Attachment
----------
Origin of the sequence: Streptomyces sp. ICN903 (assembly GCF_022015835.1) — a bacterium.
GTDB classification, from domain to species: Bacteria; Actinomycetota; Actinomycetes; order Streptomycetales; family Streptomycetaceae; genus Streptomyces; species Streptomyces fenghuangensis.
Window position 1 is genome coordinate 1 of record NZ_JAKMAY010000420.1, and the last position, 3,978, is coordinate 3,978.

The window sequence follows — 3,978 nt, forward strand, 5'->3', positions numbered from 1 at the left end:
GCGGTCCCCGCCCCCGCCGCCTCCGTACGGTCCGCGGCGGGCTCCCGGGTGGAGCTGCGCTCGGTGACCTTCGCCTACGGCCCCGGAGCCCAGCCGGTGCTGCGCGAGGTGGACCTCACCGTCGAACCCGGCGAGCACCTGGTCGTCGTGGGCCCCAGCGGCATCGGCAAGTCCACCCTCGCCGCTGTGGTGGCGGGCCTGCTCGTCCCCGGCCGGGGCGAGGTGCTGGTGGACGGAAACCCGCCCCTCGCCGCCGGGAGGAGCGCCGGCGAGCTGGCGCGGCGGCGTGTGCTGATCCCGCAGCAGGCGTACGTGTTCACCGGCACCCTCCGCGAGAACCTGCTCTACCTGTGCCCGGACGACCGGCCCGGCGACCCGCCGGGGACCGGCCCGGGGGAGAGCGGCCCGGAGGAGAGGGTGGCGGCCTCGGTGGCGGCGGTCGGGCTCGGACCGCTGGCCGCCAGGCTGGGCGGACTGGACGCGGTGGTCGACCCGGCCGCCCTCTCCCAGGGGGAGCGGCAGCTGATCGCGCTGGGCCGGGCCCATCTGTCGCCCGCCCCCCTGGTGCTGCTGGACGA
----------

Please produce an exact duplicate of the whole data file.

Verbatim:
Origin of the sequence: Streptomyces sp. ICN903 (assembly GCF_022015835.1) — a bacterium.
GTDB classification, from domain to species: Bacteria; Actinomycetota; Actinomycetes; order Streptomycetales; family Streptomycetaceae; genus Streptomyces; species Streptomyces fenghuangensis.
Window position 1 is genome coordinate 1 of record NZ_JAKMAY010000420.1, and the last position, 3,978, is coordinate 3,978.

The window sequence follows — 3,978 nt, forward strand, 5'->3', positions numbered from 1 at the left end:
GCGGTCCCCGCCCCCGCCGCCTCCGTACGGTCCGCGGCGGGCTCCCGGGTGGAGCTGCGCTCGGTGACCTTCGCCTACGGCCCCGGAGCCCAGCCGGTGCTGCGCGAGGTGGACCTCACCGTCGAACCCGGCGAGCACCTGGTCGTCGTGGGCCCCAGCGGCATCGGCAAGTCCACCCTCGCCGCTGTGGTGGCGGGCCTGCTCGTCCCCGGCCGGGGCGAGGTGCTGGTGGACGGAAACCCGCCCCTCGCCGCCGGGAGGAGCGCCGGCGAGCTGGCGCGGCGGCGTGTGCTGATCCCGCAGCAGGCGTACGTGTTCACCGGCACCCTCCGCGAGAACCTGCTCTACCTGTGCCCGGACGACCGGCCCGGCGACCCGCCGGGGACCGGCCCGGGGGAGAGCGGCCCGGAGGAGAGGGTGGCGGCCTCGGTGGCGGCGGTCGGGCTCGGACCGCTGGCCGCCAGGCTGGGCGGACTGGACGCGGTGGTCGACCCGGCCGCCCTCTCCCAGGGGGAGCGGCAGCTGATCGCGCTGGGCCGGGCCCATCTGTCGCCCGCCCCCCTGGTGCTGCTGGACGA